Hey friends! Are you struggling to get clear, sharp photos with your DLSR? This is probably one of the top questions I get from clients or friends, and I TOTALLY remember wondering the same thing when I started out. I was frustrated that I was getting "soft" or blurry photos, and was on a mission to learn how to get crisp images. I've learned it's all about controlling your body and your camera. Here are 3 easy tips that you can use today to start getting sharper photos!
1. Stabilize Your Body and Hand.
Seems like a no-brainer, but this is one of the most common reasons photos turn out blurry! If your hand isn't steady, you're basically adding motion to the camera, which will cause blur. Since most of us take photos hand-held and with no tripod, your camera will be more prone to camera shake. To reduce any camera movement, make sure you are holding your camera properly. Place your left hand underneath your camera body, around the base of your lens barrel, and keep your arms as close to your body as possible.
Here's another bonus tip: lean on something stable. This can be as simple as a wall, couch, fence, or tree! Leaning on something that's already stable will help support you and minimize any swaying. As you can see in the photo below, I chose to lean against the couch during a lifestyle family shoot.
Just remember, you are a human tripod. Get creative and constantly look for ways where you can minimize any body or hand movement.
2. Switch to AF Single Point Focus.
Most DSLR cameras have 9, 11 or more autofocus points, and the AF Point Selection is normally defaulted to "Automatic Selection." That means the camera will use all of the AF points and decide which of the autofocus points to use, and you do NOT want this! Your camera can't choose the correct area to focus unless you tell it where you want to focus. The only way to guarantee accuracy, is to switch the AF Point Selection to "Manual Selection" (as seen in the photo below using a Canon 6D). You can then select the single AF point you want and tell the camera where to focus. This will ensure your camera will accurately focus where YOU want it to focus!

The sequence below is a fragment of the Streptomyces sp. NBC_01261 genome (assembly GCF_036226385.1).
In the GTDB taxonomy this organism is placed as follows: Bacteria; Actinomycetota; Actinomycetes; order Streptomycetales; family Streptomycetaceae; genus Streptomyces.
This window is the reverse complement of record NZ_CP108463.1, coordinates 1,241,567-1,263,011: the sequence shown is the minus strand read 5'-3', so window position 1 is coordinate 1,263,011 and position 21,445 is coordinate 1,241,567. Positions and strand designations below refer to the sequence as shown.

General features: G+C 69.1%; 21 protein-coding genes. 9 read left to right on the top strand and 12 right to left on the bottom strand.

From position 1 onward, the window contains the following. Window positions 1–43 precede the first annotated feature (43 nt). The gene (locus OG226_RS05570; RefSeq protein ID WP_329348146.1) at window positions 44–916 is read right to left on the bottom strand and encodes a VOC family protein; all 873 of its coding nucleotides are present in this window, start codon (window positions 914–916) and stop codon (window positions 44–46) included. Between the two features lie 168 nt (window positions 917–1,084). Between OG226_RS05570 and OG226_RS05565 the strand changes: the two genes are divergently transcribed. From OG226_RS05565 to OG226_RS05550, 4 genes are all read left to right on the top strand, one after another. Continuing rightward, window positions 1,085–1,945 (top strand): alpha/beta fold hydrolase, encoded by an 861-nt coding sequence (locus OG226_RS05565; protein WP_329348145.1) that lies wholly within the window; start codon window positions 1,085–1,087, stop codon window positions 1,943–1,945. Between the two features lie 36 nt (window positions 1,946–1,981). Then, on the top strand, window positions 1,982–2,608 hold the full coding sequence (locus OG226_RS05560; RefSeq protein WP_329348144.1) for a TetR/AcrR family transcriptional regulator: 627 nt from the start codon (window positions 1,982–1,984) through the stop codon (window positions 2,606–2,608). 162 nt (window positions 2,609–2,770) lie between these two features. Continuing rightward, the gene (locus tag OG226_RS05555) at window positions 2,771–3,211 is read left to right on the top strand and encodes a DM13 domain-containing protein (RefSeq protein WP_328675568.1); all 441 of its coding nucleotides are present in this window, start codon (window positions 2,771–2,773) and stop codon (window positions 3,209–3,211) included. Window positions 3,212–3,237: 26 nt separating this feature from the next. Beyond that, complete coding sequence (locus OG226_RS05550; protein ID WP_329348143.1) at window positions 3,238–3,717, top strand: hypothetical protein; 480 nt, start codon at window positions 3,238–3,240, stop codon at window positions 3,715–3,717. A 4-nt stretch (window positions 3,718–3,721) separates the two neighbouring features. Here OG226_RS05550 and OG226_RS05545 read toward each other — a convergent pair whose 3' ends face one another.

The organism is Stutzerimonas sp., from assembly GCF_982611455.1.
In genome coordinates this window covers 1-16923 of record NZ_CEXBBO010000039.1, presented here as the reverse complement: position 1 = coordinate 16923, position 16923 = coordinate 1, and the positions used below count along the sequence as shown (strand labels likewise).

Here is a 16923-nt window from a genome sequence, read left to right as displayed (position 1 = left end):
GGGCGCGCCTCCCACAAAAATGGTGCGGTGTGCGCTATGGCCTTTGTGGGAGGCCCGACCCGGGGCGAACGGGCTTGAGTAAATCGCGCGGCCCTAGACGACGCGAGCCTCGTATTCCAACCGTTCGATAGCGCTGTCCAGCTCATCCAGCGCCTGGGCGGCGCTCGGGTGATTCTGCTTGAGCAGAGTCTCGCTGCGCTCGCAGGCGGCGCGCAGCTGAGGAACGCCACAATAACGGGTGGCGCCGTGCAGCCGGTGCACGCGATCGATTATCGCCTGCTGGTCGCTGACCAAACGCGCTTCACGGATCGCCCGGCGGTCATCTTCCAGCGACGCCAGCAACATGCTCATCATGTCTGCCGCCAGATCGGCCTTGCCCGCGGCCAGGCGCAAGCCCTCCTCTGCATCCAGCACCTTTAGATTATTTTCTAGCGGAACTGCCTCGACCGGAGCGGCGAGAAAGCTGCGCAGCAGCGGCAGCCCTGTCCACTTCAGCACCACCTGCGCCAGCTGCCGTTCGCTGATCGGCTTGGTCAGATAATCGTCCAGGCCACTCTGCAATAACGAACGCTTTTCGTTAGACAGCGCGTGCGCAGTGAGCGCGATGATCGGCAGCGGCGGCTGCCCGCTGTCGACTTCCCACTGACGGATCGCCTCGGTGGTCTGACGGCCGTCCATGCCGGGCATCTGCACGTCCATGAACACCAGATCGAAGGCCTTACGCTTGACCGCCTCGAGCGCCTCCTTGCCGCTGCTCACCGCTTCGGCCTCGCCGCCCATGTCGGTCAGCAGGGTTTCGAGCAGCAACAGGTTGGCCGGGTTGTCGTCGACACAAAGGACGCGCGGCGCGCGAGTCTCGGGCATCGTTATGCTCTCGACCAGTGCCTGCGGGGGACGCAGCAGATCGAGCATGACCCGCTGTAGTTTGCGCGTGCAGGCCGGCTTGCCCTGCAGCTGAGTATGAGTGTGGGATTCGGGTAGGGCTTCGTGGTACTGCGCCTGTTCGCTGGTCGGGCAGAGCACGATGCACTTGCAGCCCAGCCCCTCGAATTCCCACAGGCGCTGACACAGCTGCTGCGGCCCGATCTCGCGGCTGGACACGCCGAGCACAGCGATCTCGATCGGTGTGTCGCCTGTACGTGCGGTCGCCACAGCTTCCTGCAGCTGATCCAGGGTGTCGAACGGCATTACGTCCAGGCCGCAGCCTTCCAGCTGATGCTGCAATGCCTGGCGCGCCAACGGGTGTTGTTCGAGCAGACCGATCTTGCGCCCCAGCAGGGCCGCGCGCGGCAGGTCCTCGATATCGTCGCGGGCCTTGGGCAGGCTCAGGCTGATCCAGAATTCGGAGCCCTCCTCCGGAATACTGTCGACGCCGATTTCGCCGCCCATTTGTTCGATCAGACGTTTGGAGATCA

3. Use a Higher Shutter Speed.
I recommend using a minimum shutter speed of 1/125 for most situations. A higher shutter speed allows me to capture playful moments or quick action shots when I need it most (like the photo below!). I also recommend to really understand the "exposure triangle," which is the relationship between the ISO, aperture, and shutter speed. To learn more, check out my Pinterest board here for beginners and get a free cheat-sheet!
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There you have it! These are three easy tips you can incorporate today, but remember, it takes time and practice to develop good technique. There are other advanced techniques I use, but I don't want to overwhelm you ;)
If you've found this helpful or have any questions, I'd love to hear from you! At the core of my being, I truly LOVE helping people (especially for those who want to become a better photographer!). Feel free to shoot me an email at email@example.com or join my FREE Facebook group! This is a private group for anyone who wants to learn and chat photography. Whether you’re a hobbyist, photo enthusiast, or a newbie, this is safe place where you can ask questions and get feedback.
Have a great weekend and happy shooting!